Tailors in the Chinese city of Suzhou usually have their hands full churning out beautiful dresses for brides around the world - planning out the wedding of their dreams.
Suzhou is China's wedding gown city -- one of the world's largest exporters for bridal goods.
But as couples across the globe delay or cancel their wedding plans due to the global health crisis, the city's bridal studios and manufacturers have seen their gowns pile up -- with nowhere to go.
Zhu Yuan is the chairwoman of Romen's Wedding Dress, which sells to bridal studios as well as exporters that send dresses overseas.
"We basically have had no clients coming... because everywhere is closed in the country. We stay in touch with our clients online as no one comes, though most clients have closed down. We had a survey among them - only less than 10 or 20 per cent of them survived... All our staff are back to work but they mostly sit in the store and wait. No one comes at all."
Any other year - Suzhou's Huqiu Wedding Dress Mall would glisten with rows of elaborate gowns in its storefront windows -- and attract visitors from across China and the world.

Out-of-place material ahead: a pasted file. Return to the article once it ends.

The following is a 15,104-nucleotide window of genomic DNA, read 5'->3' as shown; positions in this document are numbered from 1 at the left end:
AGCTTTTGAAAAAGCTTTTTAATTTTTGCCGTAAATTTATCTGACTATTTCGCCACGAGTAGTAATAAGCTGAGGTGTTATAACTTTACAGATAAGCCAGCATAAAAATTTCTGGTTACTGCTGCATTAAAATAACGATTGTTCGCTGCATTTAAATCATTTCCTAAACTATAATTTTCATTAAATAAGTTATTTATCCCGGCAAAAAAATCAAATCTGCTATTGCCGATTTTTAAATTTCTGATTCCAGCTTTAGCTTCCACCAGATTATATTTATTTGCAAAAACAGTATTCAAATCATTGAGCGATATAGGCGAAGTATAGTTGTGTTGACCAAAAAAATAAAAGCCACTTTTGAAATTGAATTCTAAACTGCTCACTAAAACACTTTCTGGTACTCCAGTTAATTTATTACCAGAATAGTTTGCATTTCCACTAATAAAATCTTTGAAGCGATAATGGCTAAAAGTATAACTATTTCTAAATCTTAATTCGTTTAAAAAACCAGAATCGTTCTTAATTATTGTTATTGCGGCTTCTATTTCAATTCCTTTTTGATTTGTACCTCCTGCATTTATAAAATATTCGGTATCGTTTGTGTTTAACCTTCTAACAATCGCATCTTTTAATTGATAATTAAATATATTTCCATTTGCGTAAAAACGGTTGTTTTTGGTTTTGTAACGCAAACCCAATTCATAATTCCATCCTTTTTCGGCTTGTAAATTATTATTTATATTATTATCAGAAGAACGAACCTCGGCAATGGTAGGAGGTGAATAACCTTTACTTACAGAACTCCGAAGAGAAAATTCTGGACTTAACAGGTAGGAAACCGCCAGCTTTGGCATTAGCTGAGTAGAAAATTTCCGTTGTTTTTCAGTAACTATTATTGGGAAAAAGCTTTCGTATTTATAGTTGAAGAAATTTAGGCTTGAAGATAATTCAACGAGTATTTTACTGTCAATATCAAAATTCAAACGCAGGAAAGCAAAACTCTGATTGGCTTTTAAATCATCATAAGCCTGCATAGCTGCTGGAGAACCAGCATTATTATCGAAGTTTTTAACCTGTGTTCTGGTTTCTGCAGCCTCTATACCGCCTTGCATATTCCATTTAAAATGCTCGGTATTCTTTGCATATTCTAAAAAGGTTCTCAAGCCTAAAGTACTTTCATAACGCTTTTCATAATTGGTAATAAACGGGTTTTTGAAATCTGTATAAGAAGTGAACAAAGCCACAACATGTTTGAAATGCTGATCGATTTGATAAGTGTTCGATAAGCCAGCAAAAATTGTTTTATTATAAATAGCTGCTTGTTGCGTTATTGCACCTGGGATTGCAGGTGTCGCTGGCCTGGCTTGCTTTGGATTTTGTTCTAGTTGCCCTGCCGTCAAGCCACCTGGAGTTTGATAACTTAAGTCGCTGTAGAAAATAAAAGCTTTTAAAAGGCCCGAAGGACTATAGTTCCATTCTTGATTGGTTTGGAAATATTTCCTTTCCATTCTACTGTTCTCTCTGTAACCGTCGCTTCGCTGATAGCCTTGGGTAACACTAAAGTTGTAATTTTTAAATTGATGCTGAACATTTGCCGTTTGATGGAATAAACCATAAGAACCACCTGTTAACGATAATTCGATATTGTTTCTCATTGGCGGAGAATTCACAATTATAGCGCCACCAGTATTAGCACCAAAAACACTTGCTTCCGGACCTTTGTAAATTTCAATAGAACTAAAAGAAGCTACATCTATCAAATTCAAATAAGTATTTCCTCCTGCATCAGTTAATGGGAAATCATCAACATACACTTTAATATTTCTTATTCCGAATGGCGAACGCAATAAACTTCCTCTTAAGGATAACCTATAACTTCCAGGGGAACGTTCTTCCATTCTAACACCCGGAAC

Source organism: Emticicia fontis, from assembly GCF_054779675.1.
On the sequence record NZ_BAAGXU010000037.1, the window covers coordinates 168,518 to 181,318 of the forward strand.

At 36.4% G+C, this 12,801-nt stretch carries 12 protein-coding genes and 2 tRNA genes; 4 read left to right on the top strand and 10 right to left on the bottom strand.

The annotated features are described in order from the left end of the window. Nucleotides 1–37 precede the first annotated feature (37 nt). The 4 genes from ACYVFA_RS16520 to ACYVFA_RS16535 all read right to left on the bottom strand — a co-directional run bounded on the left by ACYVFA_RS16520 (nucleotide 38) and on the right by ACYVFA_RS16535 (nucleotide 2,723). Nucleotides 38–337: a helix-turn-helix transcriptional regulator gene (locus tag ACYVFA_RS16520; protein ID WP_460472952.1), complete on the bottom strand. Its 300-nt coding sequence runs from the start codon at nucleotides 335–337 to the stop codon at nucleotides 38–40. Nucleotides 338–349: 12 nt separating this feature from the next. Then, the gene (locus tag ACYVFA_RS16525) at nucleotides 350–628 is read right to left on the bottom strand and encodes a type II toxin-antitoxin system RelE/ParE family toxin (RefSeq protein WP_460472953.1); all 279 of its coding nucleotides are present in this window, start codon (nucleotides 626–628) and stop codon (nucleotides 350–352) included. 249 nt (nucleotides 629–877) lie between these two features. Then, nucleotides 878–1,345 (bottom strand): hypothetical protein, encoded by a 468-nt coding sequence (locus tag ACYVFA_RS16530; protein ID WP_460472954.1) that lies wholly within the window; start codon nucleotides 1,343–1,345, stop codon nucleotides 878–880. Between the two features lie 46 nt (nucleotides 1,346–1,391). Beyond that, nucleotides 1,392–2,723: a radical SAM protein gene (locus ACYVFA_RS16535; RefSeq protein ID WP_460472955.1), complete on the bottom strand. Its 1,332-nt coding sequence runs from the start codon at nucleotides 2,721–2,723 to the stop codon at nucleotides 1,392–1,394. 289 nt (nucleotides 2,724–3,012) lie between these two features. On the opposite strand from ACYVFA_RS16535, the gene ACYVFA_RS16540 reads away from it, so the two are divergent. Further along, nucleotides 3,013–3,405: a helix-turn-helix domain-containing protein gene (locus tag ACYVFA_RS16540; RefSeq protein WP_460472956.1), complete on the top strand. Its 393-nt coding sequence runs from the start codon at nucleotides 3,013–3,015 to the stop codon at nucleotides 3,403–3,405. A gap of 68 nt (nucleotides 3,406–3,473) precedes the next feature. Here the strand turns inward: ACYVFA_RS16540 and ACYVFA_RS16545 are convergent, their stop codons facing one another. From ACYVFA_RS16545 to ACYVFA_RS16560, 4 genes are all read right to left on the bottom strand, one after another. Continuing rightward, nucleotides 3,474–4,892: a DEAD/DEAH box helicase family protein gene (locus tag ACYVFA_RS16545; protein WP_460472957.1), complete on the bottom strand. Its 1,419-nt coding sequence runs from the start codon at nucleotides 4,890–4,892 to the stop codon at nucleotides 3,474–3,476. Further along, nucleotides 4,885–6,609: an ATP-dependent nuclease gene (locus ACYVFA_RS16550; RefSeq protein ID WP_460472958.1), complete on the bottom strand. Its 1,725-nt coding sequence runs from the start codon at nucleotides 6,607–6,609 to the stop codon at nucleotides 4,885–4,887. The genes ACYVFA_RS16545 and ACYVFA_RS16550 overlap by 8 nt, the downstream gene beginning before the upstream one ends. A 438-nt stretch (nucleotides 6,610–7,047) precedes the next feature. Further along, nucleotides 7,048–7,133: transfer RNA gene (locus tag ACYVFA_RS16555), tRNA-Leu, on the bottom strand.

But there are few people admiring the elaborate displays this year.
Even in China, which has allowed most weddings to resume as it's worked to contain the health crisis, couples have been forced to downsize their celebrations due to budget concerns or gathering restrictions.
Bride Wei Jiawen says -- her family had to settle for a smaller celebration in Shanghai, six months later than intended.
"We were under pressure both physically and mentally for half a year because of the wedding delay. It's not convenient to go outside. Taking children to the wedding ceremony is also a risk... We are also worried about the health of the guests. Many of his classmates are in Beijing and they are not able to come. It is a pity."
Wedding market sales in China surged to over 200 billion dollars (1.64 trillion yuan) in 2018, a number that was expected to double over the next three years.